Taking a few of the key prizes in consideration, this was indeed a year of surprises.
This is a good book, not shy of taking on the difficult themes that any Hebrew Bible/Old Testament-based story will inevitably involve.
The book feels a bit like it might have come out of a 1990s cultural studies department – everything is valid, nothing is meaningless or just plainly what it appears to be.
Only one of these six writers seems to have any optimism at all about the human condition.
Dietland is a modern and edgier-than-average chick-lit novel.
Most reviewers will tell you that The Children Act is either about Jehovah’s Witnesses and their belief structure, but The Children Act is actually about middle-aged rancour and loneliness.
It is no surprise that The Goldfinch won the Pulitzer Prize.
What Wright does in The Swan Book is something extraordinary – she holds a future mirror up to an Australia ruined by greed and racism, and asks, Do you like what you see?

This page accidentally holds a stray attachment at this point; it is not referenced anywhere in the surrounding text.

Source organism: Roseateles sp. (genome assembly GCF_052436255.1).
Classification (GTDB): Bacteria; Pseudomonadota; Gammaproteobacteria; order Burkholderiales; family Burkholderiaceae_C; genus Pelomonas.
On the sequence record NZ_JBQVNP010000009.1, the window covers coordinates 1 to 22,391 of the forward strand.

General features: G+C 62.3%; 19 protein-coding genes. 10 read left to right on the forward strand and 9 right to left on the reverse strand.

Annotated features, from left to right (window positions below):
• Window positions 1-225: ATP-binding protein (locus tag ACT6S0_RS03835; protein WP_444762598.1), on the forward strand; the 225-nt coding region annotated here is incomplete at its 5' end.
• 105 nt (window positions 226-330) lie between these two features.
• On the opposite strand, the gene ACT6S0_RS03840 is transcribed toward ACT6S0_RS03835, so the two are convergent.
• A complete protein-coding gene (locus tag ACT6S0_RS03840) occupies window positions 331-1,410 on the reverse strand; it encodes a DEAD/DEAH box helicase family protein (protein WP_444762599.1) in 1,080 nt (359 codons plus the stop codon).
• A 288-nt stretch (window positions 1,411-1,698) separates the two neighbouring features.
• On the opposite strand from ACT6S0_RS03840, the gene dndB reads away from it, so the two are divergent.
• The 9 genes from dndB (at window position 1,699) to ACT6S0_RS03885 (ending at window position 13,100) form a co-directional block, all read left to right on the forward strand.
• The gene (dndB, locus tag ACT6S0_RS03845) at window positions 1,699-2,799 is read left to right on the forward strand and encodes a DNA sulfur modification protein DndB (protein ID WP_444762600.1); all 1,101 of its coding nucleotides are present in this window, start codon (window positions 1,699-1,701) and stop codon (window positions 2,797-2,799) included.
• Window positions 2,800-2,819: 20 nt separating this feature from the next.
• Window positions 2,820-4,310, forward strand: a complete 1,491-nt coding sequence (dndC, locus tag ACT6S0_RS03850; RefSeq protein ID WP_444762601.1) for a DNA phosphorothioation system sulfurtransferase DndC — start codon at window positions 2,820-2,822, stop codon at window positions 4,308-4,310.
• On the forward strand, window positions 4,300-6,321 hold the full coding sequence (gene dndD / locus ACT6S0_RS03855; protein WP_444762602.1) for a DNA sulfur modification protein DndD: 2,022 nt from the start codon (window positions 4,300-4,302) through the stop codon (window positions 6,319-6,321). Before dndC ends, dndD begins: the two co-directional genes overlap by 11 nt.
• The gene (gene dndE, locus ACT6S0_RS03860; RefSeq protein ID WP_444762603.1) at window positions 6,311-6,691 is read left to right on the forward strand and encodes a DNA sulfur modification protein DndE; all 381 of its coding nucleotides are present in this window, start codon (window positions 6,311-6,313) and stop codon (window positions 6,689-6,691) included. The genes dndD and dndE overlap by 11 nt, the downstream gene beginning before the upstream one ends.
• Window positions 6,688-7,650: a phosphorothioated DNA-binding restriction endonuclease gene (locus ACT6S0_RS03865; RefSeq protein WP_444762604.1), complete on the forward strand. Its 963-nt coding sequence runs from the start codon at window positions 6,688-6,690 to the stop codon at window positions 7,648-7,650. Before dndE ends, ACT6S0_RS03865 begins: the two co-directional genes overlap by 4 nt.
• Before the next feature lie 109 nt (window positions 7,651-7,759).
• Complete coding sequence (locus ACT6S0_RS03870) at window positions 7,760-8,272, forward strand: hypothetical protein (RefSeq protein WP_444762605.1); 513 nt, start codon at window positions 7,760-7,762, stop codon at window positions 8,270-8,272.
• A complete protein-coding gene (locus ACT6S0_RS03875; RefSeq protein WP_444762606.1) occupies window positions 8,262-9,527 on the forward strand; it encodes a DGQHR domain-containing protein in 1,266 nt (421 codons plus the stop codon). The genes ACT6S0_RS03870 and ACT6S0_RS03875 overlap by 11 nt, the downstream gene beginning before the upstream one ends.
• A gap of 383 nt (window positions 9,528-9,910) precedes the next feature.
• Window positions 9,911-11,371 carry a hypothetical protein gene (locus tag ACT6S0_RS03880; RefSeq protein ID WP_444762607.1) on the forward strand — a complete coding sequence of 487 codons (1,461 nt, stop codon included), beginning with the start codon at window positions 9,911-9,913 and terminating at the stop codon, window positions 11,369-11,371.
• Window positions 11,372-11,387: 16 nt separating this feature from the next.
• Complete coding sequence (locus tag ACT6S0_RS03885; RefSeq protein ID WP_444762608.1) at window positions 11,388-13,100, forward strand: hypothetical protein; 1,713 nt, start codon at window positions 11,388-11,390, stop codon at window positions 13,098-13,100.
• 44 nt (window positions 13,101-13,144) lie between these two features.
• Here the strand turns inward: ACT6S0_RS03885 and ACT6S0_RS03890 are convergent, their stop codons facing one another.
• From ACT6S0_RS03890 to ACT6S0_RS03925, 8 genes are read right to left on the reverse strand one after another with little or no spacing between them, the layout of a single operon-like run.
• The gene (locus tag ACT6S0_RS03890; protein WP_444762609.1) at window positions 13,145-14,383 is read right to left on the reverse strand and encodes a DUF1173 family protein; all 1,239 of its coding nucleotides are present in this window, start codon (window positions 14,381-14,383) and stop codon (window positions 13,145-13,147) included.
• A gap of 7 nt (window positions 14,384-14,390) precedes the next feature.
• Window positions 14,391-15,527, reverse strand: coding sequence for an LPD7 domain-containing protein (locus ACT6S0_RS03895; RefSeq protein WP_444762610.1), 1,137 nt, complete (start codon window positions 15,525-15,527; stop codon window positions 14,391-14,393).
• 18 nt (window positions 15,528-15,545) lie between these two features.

Above all, We Are All Completely Beside Ourselves is a novel about family – about the depth and fierceness of familial love.
Annamarie Jagose, Orgasmology, Duke UP, 2013. Does orgasm have a history? Queer theorist Annamarie Jagose’s new book attempts to answer this question with a carefully researched journey through the orgasm’s 20th century fortunes, from the the marriage manuals extolling simultaneous orgasm to the vicissitudes of faked orgasm.